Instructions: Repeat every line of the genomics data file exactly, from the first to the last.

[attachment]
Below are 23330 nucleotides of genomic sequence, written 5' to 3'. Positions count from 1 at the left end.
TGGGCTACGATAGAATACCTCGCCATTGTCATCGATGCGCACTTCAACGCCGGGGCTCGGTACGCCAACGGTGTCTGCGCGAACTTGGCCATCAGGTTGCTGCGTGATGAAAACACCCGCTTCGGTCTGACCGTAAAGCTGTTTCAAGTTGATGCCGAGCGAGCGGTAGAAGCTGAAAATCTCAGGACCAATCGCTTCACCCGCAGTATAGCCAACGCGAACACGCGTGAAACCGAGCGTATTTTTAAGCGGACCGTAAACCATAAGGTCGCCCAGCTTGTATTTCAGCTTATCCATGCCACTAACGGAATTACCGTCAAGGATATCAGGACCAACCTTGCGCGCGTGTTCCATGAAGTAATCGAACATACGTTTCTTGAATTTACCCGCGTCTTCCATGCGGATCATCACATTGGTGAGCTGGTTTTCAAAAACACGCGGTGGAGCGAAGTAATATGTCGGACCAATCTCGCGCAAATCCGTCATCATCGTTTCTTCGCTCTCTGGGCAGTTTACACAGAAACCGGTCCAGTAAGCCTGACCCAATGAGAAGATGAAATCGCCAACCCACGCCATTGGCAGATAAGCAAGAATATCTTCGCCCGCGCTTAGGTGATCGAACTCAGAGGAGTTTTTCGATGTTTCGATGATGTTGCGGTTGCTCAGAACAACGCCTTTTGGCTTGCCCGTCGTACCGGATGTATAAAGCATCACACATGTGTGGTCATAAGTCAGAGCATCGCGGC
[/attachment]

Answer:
Below are 23330 nucleotides of genomic sequence, written 5' to 3'. Positions count from 1 at the left end.
TGGGCTACGATAGAATACCTCGCCATTGTCATCGATGCGCACTTCAACGCCGGGGCTCGGTACGCCAACGGTGTCTGCGCGAACTTGGCCATCAGGTTGCTGCGTGATGAAAACACCCGCTTCGGTCTGACCGTAAAGCTGTTTCAAGTTGATGCCGAGCGAGCGGTAGAAGCTGAAAATCTCAGGACCAATCGCTTCACCCGCAGTATAGCCAACGCGAACACGCGTGAAACCGAGCGTATTTTTAAGCGGACCGTAAACCATAAGGTCGCCCAGCTTGTATTTCAGCTTATCCATGCCACTAACGGAATTACCGTCAAGGATATCAGGACCAACCTTGCGCGCGTGTTCCATGAAGTAATCGAACATACGTTTCTTGAATTTACCCGCGTCTTCCATGCGGATCATCACATTGGTGAGCTGGTTTTCAAAAACACGCGGTGGAGCGAAGTAATATGTCGGACCAATCTCGCGCAAATCCGTCATCATCGTTTCTTCGCTCTCTGGGCAGTTTACACAGAAACCGGTCCAGTAAGCCTGACCCAATGAGAAGATGAAATCGCCAACCCACGCCATTGGCAGATAAGCAAGAATATCTTCGCCCGCGCTTAGGTGATCGAACTCAGAGGAGTTTTTCGATGTTTCGATGATGTTGCGGTTGCTCAGAACAACGCCTTTTGGCTTGCCCGTCGTACCGGATGTATAAAGCATCACACATGTGTGGTCATAAGTCAGAGCATCGCGGC